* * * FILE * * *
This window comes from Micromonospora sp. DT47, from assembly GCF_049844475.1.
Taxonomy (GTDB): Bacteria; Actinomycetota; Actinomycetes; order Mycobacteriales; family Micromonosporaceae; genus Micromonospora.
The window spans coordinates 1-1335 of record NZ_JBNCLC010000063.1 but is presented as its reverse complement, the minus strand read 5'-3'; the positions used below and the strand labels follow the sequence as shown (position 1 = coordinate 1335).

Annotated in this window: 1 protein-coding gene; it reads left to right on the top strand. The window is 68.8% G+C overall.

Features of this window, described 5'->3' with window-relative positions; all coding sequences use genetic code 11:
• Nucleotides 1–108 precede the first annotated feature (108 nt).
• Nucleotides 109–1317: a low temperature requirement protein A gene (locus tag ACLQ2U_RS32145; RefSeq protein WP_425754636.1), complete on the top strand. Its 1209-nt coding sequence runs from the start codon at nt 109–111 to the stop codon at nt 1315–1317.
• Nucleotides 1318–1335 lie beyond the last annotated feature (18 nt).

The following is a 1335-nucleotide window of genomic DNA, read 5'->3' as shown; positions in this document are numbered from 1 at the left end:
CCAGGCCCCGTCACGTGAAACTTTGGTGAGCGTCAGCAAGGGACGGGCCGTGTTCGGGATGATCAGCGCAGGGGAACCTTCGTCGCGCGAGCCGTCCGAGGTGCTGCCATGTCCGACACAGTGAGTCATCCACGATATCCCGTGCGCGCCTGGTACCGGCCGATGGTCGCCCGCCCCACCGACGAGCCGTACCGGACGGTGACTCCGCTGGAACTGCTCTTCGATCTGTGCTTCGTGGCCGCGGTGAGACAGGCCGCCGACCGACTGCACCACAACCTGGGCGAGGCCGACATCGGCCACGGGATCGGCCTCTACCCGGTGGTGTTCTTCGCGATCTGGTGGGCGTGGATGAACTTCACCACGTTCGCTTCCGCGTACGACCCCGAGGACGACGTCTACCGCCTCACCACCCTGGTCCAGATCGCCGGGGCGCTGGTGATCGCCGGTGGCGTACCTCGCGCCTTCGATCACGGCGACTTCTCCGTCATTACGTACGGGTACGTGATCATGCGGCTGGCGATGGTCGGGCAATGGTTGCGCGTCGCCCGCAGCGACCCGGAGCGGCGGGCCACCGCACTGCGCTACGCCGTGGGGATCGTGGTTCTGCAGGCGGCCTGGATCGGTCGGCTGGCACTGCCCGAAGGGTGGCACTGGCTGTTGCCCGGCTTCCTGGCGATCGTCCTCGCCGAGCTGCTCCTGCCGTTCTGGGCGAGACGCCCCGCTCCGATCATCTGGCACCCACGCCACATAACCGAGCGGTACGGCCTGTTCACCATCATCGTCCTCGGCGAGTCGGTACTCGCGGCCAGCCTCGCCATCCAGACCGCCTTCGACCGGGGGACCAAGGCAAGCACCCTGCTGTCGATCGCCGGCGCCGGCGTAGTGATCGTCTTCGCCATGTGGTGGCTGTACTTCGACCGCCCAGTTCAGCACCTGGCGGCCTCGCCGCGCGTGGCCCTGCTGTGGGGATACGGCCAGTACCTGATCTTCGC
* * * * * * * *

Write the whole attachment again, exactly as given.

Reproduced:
This window comes from Micromonospora sp. DT47, from assembly GCF_049844475.1.
Taxonomy (GTDB): Bacteria; Actinomycetota; Actinomycetes; order Mycobacteriales; family Micromonosporaceae; genus Micromonospora.
The window spans coordinates 1-1335 of record NZ_JBNCLC010000063.1 but is presented as its reverse complement, the minus strand read 5'-3'; the positions used below and the strand labels follow the sequence as shown (position 1 = coordinate 1335).

Annotated in this window: 1 protein-coding gene; it reads left to right on the top strand. The window is 68.8% G+C overall.

Features of this window, described 5'->3' with window-relative positions; all coding sequences use genetic code 11:
• Nucleotides 1–108 precede the first annotated feature (108 nt).
• Nucleotides 109–1317: a low temperature requirement protein A gene (locus tag ACLQ2U_RS32145; RefSeq protein WP_425754636.1), complete on the top strand. Its 1209-nt coding sequence runs from the start codon at nt 109–111 to the stop codon at nt 1315–1317.
• Nucleotides 1318–1335 lie beyond the last annotated feature (18 nt).

The following is a 1335-nucleotide window of genomic DNA, read 5'->3' as shown; positions in this document are numbered from 1 at the left end:
CCAGGCCCCGTCACGTGAAACTTTGGTGAGCGTCAGCAAGGGACGGGCCGTGTTCGGGATGATCAGCGCAGGGGAACCTTCGTCGCGCGAGCCGTCCGAGGTGCTGCCATGTCCGACACAGTGAGTCATCCACGATATCCCGTGCGCGCCTGGTACCGGCCGATGGTCGCCCGCCCCACCGACGAGCCGTACCGGACGGTGACTCCGCTGGAACTGCTCTTCGATCTGTGCTTCGTGGCCGCGGTGAGACAGGCCGCCGACCGACTGCACCACAACCTGGGCGAGGCCGACATCGGCCACGGGATCGGCCTCTACCCGGTGGTGTTCTTCGCGATCTGGTGGGCGTGGATGAACTTCACCACGTTCGCTTCCGCGTACGACCCCGAGGACGACGTCTACCGCCTCACCACCCTGGTCCAGATCGCCGGGGCGCTGGTGATCGCCGGTGGCGTACCTCGCGCCTTCGATCACGGCGACTTCTCCGTCATTACGTACGGGTACGTGATCATGCGGCTGGCGATGGTCGGGCAATGGTTGCGCGTCGCCCGCAGCGACCCGGAGCGGCGGGCCACCGCACTGCGCTACGCCGTGGGGATCGTGGTTCTGCAGGCGGCCTGGATCGGTCGGCTGGCACTGCCCGAAGGGTGGCACTGGCTGTTGCCCGGCTTCCTGGCGATCGTCCTCGCCGAGCTGCTCCTGCCGTTCTGGGCGAGACGCCCCGCTCCGATCATCTGGCACCCACGCCACATAACCGAGCGGTACGGCCTGTTCACCATCATCGTCCTCGGCGAGTCGGTACTCGCGGCCAGCCTCGCCATCCAGACCGCCTTCGACCGGGGGACCAAGGCAAGCACCCTGCTGTCGATCGCCGGCGCCGGCGTAGTGATCGTCTTCGCCATGTGGTGGCTGTACTTCGACCGCCCAGTTCAGCACCTGGCGGCCTCGCCGCGCGTGGCCCTGCTGTGGGGATACGGCCAGTACCTGATCTTCGC